In this guest post, Teri Aulph shares insights on how to influence the work place climate and the relationships that surrounds us. Leadership is influence and influence is exerted in the people space of life, which can be unfriendly and unproductive at times. Consider how to make a difference with Teri’s practical suggestions.
Do you know someone who was in the wrong place at the wrong time and found they were victim to someone’s bad behavior?Remember when you were a teenager and your parents warned you to be cautious about with whom you hung out?
Influence is a powerful skill. It is not exclusive to designated ‘leaders’, it is often found running rampant in the ‘evil-doer’ group, as well. The defining difference is those who influence with positive intent tend to do so by example. They are not covert in how they deal with others and demonstrate a more transparent model of behavior. Their success is a by-product of how they choose to treat people, make positive choices and manage their careers…as opposed to those who create false facades and manipulate others and situations.
Those who have the ability to negatively impact your success take a very different approach. They often recruit others into their circle in order to gain negative consensus about the company, managers, co-workers, etc. They like to work through people to stir the pot or rock the boat. In this way, the light rarely shines on them minimizing their exposure. These people take the credit for the good results and point fingers of blame when things go wrong.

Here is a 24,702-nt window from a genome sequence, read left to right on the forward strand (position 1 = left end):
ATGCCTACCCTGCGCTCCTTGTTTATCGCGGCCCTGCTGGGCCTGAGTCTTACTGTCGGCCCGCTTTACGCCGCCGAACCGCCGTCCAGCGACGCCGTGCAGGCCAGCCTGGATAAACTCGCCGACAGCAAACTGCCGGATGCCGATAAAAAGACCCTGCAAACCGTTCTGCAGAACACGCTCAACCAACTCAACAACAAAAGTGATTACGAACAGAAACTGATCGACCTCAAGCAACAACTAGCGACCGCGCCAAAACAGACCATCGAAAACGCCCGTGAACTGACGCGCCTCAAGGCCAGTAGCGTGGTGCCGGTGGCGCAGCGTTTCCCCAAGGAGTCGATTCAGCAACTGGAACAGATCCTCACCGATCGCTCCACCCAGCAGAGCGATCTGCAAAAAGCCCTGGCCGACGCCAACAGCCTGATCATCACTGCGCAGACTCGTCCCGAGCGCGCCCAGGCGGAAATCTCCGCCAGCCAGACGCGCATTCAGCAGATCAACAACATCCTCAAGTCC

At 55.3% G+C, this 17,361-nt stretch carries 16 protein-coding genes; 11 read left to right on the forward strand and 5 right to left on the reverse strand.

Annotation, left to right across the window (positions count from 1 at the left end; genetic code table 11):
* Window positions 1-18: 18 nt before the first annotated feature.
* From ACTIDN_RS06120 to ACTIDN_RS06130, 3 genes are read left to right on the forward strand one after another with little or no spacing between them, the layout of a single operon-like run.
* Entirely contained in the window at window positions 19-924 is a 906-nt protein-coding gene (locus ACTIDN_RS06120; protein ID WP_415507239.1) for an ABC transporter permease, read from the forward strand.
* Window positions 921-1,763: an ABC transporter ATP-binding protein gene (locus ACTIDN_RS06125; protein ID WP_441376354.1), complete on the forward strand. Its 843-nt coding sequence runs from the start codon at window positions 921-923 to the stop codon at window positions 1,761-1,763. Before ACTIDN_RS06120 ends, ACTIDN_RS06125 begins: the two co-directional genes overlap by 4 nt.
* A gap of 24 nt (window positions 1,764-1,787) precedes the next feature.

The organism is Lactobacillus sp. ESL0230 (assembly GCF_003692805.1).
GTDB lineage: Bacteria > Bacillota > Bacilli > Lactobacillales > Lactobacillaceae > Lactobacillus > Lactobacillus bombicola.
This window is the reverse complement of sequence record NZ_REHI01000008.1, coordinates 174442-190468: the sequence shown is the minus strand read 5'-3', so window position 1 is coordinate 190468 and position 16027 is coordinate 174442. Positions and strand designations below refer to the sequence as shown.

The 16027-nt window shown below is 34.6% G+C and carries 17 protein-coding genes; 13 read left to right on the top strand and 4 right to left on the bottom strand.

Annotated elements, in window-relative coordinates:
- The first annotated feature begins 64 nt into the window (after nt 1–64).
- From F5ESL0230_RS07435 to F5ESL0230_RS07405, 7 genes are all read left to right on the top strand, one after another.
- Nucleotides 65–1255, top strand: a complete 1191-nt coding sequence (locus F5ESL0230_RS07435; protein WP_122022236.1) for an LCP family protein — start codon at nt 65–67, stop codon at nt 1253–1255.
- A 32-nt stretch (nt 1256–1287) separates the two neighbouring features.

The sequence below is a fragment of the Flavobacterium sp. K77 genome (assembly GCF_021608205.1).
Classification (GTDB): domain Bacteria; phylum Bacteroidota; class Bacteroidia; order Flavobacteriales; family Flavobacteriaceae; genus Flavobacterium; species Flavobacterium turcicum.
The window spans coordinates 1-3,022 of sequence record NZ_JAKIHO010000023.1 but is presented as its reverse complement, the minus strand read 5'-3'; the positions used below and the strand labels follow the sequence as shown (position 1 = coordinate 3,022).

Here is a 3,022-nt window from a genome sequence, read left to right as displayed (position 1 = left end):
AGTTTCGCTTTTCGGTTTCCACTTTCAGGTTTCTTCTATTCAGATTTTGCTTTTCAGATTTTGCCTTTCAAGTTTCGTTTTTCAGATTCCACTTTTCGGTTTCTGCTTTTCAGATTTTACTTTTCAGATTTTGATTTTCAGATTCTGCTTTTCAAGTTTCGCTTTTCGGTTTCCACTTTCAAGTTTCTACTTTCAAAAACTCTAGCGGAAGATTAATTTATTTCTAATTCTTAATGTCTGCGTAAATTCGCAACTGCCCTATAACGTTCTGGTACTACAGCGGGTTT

How can this potentially affect your success?
Most managers are aware of who these people are. They watch to see who migrates into their circles and may form opinions about people who choose to spend time with them. Why they don’t move them out is a different issue and one for a different article.
If you find yourself in a workgroup or team with people who focus on destroying individuals, companies and/or general morale, I suggest the following:
- Keep in mind negativity and destruction can only flourish if fed. Avoid feeling pressured to participate. Turning a deaf ear and withholding attention from these people will send a message that you aren’t available to partake.
- Identify people within your workgroup or team who are strong, productive and have a sense of moving forward with positive intent. These people do not spend time focusing on what isn’t working, but focus on continual improvement and celebrating success.
- Beware of those who enter into your company as ‘too good to be true’ and have a tendency to always agree and say what people want to hear. If they target decision makers for attention by overtly agreeing and lavishing compliments – red flags should fly.
- Destructive people rarely send consistent messages. They alter their attitudes, language and behavior based on to whom they are speaking. You may hear them bashing a manager to a group of co-workers and later find he/she lavishing praise on the same manager face-to-face. This is certainly not sustainable behavior, but may create havoc before it is discovered.
- Never compromise your personal integrity and ethics. Trust your instincts and if something ‘feels’ wrong, it probably should be questioned and is most likely wrong.
- Organizational cultures often feed negativity by lack of communication, without even realizing the result. If you find yourself surrounded by employees questioning management, try to get to the truth. Often it is very different than the creation of rumors.
- Last, but not least, be positive. This is one of the most powerful traits you have the ability to control. Assume positive intent and avoid those who spread negativity and relish in the demise of others.
There is no perfect workplace, but we can influence the climate and landscape of what surrounds us. Find a way to remain focused on what is working well today and how it can be improved tomorrow.